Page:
Extended Permissions support in Bamboo (a Facebook Graph API iPhone SDK)

May 31, 2010 at 3:31 pm (Bamboo, Facebook development, iPhone development, Software Engineering) (, , , , , , , , , , )

Today I successfully added support to Bamboo for Facebook’s nefarious new permissions model. This means that, for the very first time, iPhone application developers have real SDK support for Facebook’s new Graph API, without writing very low-level networking code and handling extremely confusing authorization and permissions.

Facebook has been threatening to shut down data access for all apps that do not migrate over to using the new model for some time now. The most recent deadline was June 1, and it has just moved back to June 30.

If your iPhone app publishes to the user’s stream, as is the case for 98% of iPhone apps, your app will break. You need to do something about it NOW, so that you are ready by June 30. And I am here to help you with that.

Enter Bamboo, a Facebook Graph API iPhone SDK.

First, some Facebook permissions details

Facebook’s fundamental permission concept has changed from a simple yes/no, either your app had permission to do everything or nothing, to a much more granular set of very specific abilities. There are currently 5 “publishing” (write) permission types, and a whopping 45 “data” permission types, broken down into personal data (25 types), and friends data (20 types). You can see the full list here.

For iPhone app developers who interface with Facebook, this means that if you do anything besides read the most basic of public data from a user’s profile, you must update your app with support for the new extended permissions.

So, how can Bamboo help me?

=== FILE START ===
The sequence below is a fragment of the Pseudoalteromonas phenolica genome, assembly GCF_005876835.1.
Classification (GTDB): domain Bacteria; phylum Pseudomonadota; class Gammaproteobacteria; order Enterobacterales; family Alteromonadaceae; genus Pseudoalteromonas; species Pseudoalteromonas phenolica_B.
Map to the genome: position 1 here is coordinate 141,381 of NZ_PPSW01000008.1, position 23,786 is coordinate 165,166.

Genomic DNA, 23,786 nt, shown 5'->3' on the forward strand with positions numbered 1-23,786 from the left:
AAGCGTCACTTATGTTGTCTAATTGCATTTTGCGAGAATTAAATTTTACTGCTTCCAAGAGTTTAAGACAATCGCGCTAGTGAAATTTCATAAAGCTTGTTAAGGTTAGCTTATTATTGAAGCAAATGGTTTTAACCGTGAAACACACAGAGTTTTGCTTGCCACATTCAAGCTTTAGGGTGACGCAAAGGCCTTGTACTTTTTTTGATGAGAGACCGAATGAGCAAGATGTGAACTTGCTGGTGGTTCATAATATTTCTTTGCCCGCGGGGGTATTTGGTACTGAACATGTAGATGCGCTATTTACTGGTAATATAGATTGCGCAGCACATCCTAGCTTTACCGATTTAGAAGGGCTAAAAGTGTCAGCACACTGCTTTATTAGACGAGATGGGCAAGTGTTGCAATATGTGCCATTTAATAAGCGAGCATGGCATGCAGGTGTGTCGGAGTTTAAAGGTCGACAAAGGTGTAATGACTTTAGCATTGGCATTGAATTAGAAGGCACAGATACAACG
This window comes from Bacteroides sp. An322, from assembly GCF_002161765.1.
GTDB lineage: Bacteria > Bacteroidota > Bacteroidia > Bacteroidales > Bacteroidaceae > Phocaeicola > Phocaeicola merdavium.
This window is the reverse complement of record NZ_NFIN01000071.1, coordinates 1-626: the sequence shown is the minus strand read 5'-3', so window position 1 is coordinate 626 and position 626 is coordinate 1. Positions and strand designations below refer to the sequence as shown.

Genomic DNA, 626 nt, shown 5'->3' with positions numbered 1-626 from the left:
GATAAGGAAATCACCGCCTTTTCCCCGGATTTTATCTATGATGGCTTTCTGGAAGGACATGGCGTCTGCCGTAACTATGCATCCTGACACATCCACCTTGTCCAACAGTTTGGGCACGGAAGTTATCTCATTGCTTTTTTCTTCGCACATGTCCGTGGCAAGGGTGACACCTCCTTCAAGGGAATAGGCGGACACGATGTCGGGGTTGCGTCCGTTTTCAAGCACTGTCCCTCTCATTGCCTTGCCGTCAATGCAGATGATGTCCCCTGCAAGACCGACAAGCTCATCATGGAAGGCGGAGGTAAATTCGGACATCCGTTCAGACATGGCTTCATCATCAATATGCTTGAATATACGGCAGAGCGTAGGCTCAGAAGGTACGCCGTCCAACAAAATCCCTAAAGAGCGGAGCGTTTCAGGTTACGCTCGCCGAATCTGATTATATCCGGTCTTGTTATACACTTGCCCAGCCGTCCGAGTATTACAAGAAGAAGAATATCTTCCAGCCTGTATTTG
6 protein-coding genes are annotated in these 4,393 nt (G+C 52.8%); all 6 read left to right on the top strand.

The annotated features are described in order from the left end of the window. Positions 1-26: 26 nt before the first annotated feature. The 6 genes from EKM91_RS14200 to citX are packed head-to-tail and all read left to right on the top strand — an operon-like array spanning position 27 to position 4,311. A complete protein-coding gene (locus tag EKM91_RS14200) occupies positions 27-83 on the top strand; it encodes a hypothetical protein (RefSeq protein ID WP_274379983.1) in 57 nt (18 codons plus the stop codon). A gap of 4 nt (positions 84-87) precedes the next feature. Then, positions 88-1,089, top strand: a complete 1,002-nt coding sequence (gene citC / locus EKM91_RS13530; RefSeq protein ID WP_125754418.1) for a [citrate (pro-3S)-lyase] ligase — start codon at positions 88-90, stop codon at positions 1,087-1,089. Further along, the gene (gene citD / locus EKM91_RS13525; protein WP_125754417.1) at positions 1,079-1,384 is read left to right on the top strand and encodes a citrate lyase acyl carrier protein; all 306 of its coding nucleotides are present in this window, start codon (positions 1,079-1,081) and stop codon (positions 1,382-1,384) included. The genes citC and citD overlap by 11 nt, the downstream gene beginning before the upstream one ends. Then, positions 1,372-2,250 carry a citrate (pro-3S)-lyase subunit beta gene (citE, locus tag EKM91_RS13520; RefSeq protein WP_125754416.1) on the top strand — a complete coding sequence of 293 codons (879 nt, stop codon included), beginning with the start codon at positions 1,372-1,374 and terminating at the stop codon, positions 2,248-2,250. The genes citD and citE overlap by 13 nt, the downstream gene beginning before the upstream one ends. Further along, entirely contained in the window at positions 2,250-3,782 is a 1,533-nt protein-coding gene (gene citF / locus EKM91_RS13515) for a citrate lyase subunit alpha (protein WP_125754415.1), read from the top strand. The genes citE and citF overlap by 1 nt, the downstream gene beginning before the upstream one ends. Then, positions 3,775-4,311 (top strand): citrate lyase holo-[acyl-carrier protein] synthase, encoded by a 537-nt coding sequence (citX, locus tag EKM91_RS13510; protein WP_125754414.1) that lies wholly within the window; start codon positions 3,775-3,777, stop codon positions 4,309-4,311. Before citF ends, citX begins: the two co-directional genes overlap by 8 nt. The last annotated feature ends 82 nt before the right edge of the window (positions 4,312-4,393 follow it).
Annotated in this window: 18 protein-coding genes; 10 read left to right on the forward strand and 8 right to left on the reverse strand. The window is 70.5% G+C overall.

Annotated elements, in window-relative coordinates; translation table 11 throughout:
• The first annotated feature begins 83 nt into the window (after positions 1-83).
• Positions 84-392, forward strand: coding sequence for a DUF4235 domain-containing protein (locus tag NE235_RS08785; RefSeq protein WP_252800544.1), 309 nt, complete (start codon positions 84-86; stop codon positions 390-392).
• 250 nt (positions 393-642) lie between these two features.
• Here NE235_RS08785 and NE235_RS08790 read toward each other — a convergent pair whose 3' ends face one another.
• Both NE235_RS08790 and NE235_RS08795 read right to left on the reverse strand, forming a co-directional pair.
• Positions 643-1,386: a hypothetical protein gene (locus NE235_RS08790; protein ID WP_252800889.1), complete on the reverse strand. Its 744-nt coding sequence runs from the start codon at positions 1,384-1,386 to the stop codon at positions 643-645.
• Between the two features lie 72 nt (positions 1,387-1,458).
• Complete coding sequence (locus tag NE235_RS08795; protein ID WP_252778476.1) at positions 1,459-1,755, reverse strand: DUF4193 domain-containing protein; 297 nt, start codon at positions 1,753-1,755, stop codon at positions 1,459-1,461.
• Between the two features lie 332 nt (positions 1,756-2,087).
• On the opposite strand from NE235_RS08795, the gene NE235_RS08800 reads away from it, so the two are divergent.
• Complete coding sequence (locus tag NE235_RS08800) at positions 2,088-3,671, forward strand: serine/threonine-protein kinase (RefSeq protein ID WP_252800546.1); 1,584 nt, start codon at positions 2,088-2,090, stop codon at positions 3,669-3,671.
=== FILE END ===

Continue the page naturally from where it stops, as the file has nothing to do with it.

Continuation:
In one succinct line: Bamboo aims to meet all your Facebook needs as an iPhone application developer.

Bamboo is an objective-c implementation of the Facebook Graph API, including support for both the new oAuth authorization, and the new extended permissions model. For integration instructions and more technical details, please see the Bamboo github page.

For your convenience, here is a simple example of client code using Bamboo:

	[[FacebookProxy instance] loginAndAuthorizeWithTarget:self 
	GraphAPI* graph = [[FacebookProxy instance] newGraph];

	GraphObject* me = [graph getObject:@"me"];
	NSString* myName = me.name;
	UIImage* myProfileImage = [me largePicture];

	NSArray* thingsILike = [graph getConnections:@"likes" 
	// hello world post - update status message to my feed/wall
	NSDictionary* args = [NSDictionary dictionaryWithObjectsAndKeys:
                            @"Hello World, from bamboo!", @"message", nil];
	[self._graph putToObject:me.objectID connectionType:@"feed" args:args];

	// comment on a post
	NSDictionary* args = [NSDictionary dictionaryWithObjectsAndKeys:
                                   @"Bamboo comment test", @"message", nil];
	GraphObject* post_result = [self._graph putToObject:@"post_id" 
                                        connectionType:@"comments" args:args];

	// add a like connection from me to you
	[self._graph likeObject:@"your_id"]

Bamboo is designed to make the transition from using Facebook Connect to using Bamboo as simple, straightforward, and easy as possible. I have reused the login mechanism of Facebook Connect, and reused the same UI look and feel for the new extended permissions dialog, so your users will feel right at home with the new flow. They may not even notice that anything has changed.

The underlying systems are extremely complex, so it’s not possible to hide all of it, but I constantly strive to make the SDK interface as easy to use as possible, and I actively support the library…so if you need something, I’m here to take care of you.

While Bamboo is far from being finished, I hope that you will consider it to service your iPhone Facebook needs. One day, someone like Apple or Facebook may publish an official SDK that makes this project obsolete…but given Facebook’s negligent track record with FBConnect, I’m not holding my breath. And until that day comes, right now, Bamboo is your best option.

Honestly, it’s pretty much your only option.


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Mother’s Day Greetings, iPad app style

May 8, 2010 at 3:24 pm (iPhone development, Uncategorized) (, , , , , , , , )